Venezuela and the Media

I recently spoke at a showing of Oliver Stone’s new film, South of the Border, in York. The opening scenes of the film comically highlight the delusional things that are said about Hugo Chavez, the Venezuelan President, and the huge American media bias against him and the governing Venezuelan United Socialist Party (PSUV). The media distortions surrounding Venezuelan politics, particularly Hugo Chavez himself, are not just peculiar to Venezuelan and American television, but also the so-called Left/liberal media in Britain. In recent times, the views expressed have been far from the comedic “satire” constituting Stone’s introductory sequence, but supposedly serious critiques of Chavez’s alleged “dismantling” of democratic processes. Unfortunately, these “critiques” are often one-sided or neglect to mention the context to a particular event in Venezuela’s political history. Most interesting, and ideological, is the failure of these reports to accurately represent the relative power of the state, the government and the interests of private capital. Indeed, sometimes these power relations are represented as fantastically inverted.

A paragraph from Francisco Toro’s latest comment piece in the Guardian is a case in point:

The five state TV channels, the dozens of state-backed “community radio” stations and a slew of state newspapers are unembarrassed to act as the propaganda arm of the ruling party, openly campaigning for the ruling party. Meanwhile, people who oppose the government on TV find themselves facing obscure criminal charges and radio stations that broadcast critical content are shut down en masse.

The BBC, to whom Toro links with the words “themselves facing obscure criminal charges”, goes so far as to say the following in relation to the arrest of the businessman, Guillermo Zuloaga:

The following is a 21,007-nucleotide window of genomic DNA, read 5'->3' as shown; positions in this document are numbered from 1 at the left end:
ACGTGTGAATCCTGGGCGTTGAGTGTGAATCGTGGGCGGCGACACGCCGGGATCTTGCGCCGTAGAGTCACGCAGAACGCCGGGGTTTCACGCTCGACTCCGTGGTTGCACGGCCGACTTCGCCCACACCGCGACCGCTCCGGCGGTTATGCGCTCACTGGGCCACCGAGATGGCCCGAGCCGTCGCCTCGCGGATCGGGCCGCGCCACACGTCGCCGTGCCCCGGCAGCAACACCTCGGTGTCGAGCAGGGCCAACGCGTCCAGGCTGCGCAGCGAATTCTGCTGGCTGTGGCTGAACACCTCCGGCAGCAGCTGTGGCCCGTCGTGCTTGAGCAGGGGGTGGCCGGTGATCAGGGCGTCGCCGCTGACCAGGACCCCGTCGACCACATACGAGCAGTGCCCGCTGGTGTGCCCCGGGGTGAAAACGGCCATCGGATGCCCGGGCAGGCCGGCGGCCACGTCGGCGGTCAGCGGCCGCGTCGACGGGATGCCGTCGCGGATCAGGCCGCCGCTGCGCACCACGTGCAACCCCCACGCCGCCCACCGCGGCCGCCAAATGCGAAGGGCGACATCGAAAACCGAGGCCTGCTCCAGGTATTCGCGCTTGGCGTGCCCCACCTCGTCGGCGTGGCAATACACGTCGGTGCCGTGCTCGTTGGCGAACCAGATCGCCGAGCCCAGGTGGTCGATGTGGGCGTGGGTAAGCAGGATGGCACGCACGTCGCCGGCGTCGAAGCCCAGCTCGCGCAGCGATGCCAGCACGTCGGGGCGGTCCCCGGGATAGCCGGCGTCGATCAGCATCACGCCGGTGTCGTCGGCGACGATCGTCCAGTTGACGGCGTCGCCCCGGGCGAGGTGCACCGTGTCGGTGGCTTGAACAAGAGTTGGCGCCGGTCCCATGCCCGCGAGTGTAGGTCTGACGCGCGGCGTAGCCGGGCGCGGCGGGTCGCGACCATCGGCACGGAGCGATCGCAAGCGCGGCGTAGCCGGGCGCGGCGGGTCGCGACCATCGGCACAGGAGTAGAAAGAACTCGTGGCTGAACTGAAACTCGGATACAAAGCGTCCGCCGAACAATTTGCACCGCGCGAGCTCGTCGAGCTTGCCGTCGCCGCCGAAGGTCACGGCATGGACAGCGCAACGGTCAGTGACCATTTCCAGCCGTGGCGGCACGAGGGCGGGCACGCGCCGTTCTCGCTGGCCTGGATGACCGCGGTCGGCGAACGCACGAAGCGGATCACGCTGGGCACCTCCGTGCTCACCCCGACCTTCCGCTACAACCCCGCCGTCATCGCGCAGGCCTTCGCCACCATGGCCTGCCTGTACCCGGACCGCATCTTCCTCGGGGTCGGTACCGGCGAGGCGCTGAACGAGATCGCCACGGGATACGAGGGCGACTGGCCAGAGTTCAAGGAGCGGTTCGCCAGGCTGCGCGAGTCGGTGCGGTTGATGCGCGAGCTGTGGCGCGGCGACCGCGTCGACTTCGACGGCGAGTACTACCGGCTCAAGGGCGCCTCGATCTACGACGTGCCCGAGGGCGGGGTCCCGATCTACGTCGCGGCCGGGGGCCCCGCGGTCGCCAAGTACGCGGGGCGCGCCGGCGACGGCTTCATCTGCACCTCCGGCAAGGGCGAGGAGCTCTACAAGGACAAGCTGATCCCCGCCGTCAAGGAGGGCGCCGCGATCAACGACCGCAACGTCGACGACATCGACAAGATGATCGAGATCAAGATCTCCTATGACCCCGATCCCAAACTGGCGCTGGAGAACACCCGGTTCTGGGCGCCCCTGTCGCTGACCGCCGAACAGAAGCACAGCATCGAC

Mr Zuloaga owns Globovision, the only television channel to remain openly critical of the government.

The suggestion that there is only one television channel that remains “openly critical” of the government is a fantasy. The last report from the European Union on Venezuelan elections said the following:

The Venezuelan media display a great diversity of political opinions. However, considered individually, the main media outlets only exceptionally referred to the various political actors in a manner which could be considered both fair and balanced. Most of the private media tended to offer more space to the views of the political forces critical of the Government, and when expressing their political preferences, they often disregarded basic journalistic principles.

Even the measured words of the EU report to an extent belie the reality. RCTV, one of Venezuela’s largest privately owned networks was instrumental in the coup d’état of 2002. The coup ousted Chavez for a mere 47 hours, until nearly 1 million people marched on the Presidential Palace, many of whom came from the poorest barrios of Caracas, to demand his reinstatement (in 2009, it was my privilege to visit Caracas and meet some of these people). The private media actively militates against Venezuela’s legitimate government – the PSUV (both the Carter institute and EU observers have indicated Venezuelan elections are free and fair). In this respect, one can view the so-called propagandising of the state media as the ideological self-defence of the elected government. Without it, opposition propaganda would hegemonize all public discourse.